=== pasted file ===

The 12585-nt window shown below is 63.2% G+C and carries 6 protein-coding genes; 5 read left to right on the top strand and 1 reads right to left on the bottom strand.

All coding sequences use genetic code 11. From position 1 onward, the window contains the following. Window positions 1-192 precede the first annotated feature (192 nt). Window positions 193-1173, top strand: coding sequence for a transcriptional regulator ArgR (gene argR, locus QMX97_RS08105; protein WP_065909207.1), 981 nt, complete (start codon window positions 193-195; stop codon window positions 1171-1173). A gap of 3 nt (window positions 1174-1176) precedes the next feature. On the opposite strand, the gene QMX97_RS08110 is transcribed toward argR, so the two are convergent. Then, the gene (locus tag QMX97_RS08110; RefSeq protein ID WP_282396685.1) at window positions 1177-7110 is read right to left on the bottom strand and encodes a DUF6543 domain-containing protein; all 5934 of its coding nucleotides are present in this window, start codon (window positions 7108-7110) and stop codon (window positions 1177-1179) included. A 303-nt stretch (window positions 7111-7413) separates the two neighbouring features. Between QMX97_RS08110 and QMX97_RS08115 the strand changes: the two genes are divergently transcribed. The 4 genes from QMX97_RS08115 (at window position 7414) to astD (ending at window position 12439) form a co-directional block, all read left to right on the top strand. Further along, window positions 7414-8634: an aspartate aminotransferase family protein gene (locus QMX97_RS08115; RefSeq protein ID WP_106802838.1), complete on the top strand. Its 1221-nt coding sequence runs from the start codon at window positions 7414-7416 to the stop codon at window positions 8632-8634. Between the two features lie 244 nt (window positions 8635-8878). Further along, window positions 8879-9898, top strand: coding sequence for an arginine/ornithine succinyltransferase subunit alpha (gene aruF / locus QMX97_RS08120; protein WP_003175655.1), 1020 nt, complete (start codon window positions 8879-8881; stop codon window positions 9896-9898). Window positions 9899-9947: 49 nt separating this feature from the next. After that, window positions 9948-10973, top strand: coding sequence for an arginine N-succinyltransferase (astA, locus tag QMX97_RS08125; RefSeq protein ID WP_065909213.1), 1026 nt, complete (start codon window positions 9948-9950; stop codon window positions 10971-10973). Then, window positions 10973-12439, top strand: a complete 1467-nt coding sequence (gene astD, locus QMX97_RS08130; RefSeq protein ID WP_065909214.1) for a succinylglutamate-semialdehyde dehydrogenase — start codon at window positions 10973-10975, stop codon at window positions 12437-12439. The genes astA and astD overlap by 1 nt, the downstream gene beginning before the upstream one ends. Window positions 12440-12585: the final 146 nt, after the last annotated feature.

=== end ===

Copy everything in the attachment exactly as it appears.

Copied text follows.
The 12585-nt window shown below is 63.2% G+C and carries 6 protein-coding genes; 5 read left to right on the top strand and 1 reads right to left on the bottom strand.

All coding sequences use genetic code 11. From position 1 onward, the window contains the following. Window positions 1-192 precede the first annotated feature (192 nt). Window positions 193-1173, top strand: coding sequence for a transcriptional regulator ArgR (gene argR, locus QMX97_RS08105; protein WP_065909207.1), 981 nt, complete (start codon window positions 193-195; stop codon window positions 1171-1173). A gap of 3 nt (window positions 1174-1176) precedes the next feature. On the opposite strand, the gene QMX97_RS08110 is transcribed toward argR, so the two are convergent. Then, the gene (locus tag QMX97_RS08110; RefSeq protein ID WP_282396685.1) at window positions 1177-7110 is read right to left on the bottom strand and encodes a DUF6543 domain-containing protein; all 5934 of its coding nucleotides are present in this window, start codon (window positions 7108-7110) and stop codon (window positions 1177-1179) included. A 303-nt stretch (window positions 7111-7413) separates the two neighbouring features. Between QMX97_RS08110 and QMX97_RS08115 the strand changes: the two genes are divergently transcribed. The 4 genes from QMX97_RS08115 (at window position 7414) to astD (ending at window position 12439) form a co-directional block, all read left to right on the top strand. Further along, window positions 7414-8634: an aspartate aminotransferase family protein gene (locus QMX97_RS08115; RefSeq protein ID WP_106802838.1), complete on the top strand. Its 1221-nt coding sequence runs from the start codon at window positions 7414-7416 to the stop codon at window positions 8632-8634. Between the two features lie 244 nt (window positions 8635-8878). Further along, window positions 8879-9898, top strand: coding sequence for an arginine/ornithine succinyltransferase subunit alpha (gene aruF / locus QMX97_RS08120; protein WP_003175655.1), 1020 nt, complete (start codon window positions 8879-8881; stop codon window positions 9896-9898). Window positions 9899-9947: 49 nt separating this feature from the next. After that, window positions 9948-10973, top strand: coding sequence for an arginine N-succinyltransferase (astA, locus tag QMX97_RS08125; RefSeq protein ID WP_065909213.1), 1026 nt, complete (start codon window positions 9948-9950; stop codon window positions 10971-10973). Then, window positions 10973-12439, top strand: a complete 1467-nt coding sequence (gene astD, locus QMX97_RS08130; RefSeq protein ID WP_065909214.1) for a succinylglutamate-semialdehyde dehydrogenase — start codon at window positions 10973-10975, stop codon at window positions 12437-12439. The genes astA and astD overlap by 1 nt, the downstream gene beginning before the upstream one ends. Window positions 12440-12585: the final 146 nt, after the last annotated feature.